Tom Bergerson

The hospitality industry exists to serve the intrinsic human desire to gather, celebrate and rejuvenate. This fact has driven hotel architects for the past several decades to place continual emphasis on the design and creation of evocative communal spaces. Today, the hospitality industry finds itself faced with an enormous challenge: in the wake of COVID-19, people no longer feel safe in public areas. Tom Bergerson, Principal at architectural services firm AO, offers solutions and insights on how the industry can continue to provide comfort, convenience, and social interaction while providing guests with a sense of safety and well-being. READ MORE

David Ashen

Creating a hotel brand that resonates means far more than designing an eye-catching logo and putting together a style guide. A brand should evoke a feeling, according to David Ashen, president & CEO of interior design and brand consulting firm dash design. In this article, he explores how hotels can imagine a dynamic environment and a service culture that, alongside sharp design, creates magic that few brands have yet to fully tap. Most of all, Ashen implores hoteliers to define if they are a head, heart or gut brand and to bravely lead from that revelation. READ MORE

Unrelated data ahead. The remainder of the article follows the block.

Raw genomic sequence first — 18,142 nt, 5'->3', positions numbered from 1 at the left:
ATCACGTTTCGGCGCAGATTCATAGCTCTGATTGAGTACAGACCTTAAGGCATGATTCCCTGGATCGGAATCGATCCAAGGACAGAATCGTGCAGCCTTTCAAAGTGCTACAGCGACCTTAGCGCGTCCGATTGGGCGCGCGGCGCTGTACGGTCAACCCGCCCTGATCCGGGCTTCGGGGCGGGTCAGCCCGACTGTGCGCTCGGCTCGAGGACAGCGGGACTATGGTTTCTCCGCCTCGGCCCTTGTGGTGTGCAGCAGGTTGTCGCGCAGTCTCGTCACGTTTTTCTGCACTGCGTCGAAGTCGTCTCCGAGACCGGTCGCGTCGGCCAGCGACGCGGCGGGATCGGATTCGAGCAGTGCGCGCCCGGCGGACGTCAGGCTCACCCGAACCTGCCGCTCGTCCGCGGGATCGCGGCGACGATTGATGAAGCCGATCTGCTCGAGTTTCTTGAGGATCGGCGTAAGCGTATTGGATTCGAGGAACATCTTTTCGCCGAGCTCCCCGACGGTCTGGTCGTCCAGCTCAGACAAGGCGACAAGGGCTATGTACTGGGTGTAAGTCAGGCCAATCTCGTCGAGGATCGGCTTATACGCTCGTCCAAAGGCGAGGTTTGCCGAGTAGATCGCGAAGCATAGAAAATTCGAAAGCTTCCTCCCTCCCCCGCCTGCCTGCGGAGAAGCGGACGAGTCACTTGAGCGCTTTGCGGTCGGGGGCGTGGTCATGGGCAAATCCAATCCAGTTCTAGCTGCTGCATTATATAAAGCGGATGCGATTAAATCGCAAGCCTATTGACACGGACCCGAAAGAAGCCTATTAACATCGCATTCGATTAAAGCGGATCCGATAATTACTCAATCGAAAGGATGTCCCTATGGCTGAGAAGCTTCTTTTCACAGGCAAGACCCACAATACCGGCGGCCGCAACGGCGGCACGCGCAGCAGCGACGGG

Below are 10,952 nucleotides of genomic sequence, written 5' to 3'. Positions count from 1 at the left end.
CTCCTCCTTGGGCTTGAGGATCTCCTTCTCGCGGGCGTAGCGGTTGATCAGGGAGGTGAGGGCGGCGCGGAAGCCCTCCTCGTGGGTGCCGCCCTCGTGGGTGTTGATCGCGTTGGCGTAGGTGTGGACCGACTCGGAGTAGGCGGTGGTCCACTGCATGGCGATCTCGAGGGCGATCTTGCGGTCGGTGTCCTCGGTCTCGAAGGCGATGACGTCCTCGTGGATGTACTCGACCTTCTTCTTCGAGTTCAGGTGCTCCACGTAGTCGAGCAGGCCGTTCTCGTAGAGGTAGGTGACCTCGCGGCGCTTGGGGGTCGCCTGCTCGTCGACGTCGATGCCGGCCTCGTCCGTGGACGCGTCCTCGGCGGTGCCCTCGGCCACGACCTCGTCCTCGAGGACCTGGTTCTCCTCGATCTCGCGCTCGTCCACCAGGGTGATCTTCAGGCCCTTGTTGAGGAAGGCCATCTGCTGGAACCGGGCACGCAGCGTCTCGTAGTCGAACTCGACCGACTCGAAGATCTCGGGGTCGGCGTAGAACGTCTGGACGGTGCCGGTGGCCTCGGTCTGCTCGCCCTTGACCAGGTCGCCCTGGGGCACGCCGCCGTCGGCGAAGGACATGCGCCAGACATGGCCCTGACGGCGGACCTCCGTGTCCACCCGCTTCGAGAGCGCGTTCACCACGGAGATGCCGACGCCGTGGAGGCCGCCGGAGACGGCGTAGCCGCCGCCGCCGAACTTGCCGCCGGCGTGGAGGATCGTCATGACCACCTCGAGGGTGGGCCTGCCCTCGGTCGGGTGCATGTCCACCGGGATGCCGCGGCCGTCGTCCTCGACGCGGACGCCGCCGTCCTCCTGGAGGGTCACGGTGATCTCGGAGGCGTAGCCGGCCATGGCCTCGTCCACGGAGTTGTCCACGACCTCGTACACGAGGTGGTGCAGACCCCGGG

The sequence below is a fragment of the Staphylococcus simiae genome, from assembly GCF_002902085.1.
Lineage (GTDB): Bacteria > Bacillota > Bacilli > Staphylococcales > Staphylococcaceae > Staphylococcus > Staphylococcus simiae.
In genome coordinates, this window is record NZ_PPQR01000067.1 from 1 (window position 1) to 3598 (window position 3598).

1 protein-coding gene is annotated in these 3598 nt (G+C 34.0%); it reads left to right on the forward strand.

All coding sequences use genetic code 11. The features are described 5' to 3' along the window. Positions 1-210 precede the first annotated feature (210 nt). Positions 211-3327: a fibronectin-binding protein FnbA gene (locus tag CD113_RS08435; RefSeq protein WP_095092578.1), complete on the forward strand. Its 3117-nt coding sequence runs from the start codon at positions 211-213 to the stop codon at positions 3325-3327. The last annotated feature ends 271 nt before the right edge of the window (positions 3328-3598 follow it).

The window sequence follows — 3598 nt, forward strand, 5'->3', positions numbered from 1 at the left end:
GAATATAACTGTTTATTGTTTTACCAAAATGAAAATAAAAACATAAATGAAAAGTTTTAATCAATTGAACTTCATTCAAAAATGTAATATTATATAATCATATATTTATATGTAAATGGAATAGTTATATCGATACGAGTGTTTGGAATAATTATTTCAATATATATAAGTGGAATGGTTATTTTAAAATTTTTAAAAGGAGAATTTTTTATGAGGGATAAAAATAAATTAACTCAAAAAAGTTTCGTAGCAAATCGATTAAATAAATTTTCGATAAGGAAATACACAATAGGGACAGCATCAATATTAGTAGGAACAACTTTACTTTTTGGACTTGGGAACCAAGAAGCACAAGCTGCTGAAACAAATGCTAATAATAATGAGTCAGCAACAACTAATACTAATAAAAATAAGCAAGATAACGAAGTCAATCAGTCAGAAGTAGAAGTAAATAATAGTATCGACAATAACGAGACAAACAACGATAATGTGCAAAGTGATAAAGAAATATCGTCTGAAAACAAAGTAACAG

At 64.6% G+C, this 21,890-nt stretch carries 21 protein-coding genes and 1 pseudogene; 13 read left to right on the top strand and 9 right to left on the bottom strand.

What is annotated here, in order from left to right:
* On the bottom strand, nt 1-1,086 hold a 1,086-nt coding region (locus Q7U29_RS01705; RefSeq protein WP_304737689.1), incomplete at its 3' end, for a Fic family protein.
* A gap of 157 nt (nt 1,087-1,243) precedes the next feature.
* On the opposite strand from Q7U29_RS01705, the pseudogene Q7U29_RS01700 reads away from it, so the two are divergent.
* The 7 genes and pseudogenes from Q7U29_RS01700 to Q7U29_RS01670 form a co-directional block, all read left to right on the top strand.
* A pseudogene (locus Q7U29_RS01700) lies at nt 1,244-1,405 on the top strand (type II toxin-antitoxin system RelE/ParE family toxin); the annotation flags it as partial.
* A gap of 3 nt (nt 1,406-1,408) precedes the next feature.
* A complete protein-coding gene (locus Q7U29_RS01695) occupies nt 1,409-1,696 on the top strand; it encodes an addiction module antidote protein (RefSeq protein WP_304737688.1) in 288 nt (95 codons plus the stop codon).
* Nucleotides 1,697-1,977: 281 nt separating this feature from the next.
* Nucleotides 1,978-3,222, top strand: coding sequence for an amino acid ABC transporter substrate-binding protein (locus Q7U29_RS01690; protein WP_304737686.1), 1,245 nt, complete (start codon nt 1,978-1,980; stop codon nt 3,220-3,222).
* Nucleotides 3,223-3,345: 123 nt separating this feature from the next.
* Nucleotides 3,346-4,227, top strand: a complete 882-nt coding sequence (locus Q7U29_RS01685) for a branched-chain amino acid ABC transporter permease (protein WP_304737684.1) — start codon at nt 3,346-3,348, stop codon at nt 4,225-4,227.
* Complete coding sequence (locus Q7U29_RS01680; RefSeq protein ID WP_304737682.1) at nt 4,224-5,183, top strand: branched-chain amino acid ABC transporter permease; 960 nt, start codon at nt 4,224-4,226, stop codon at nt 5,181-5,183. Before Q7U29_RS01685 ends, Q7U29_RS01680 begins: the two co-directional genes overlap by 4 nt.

Scott Lee

The rise of coronavirus has reset our rhythm as humans, and in slowing down and sheltering in place, we have had time to notice natural features in our surroundings and get back to basics. Social distancing may seem at odds with hospitality, but hotels can learn from the mindful and wellness-oriented activities people are using to ground and reset, from gardening and taking walks, to home cooking and baking, artistic pursuits and wholesome family activities. How might designers shape the 21st guest experience with spaces that nurture guests' inner worlds and push them past comfort zones, reaching deeper into nature? READ MORE

John Tess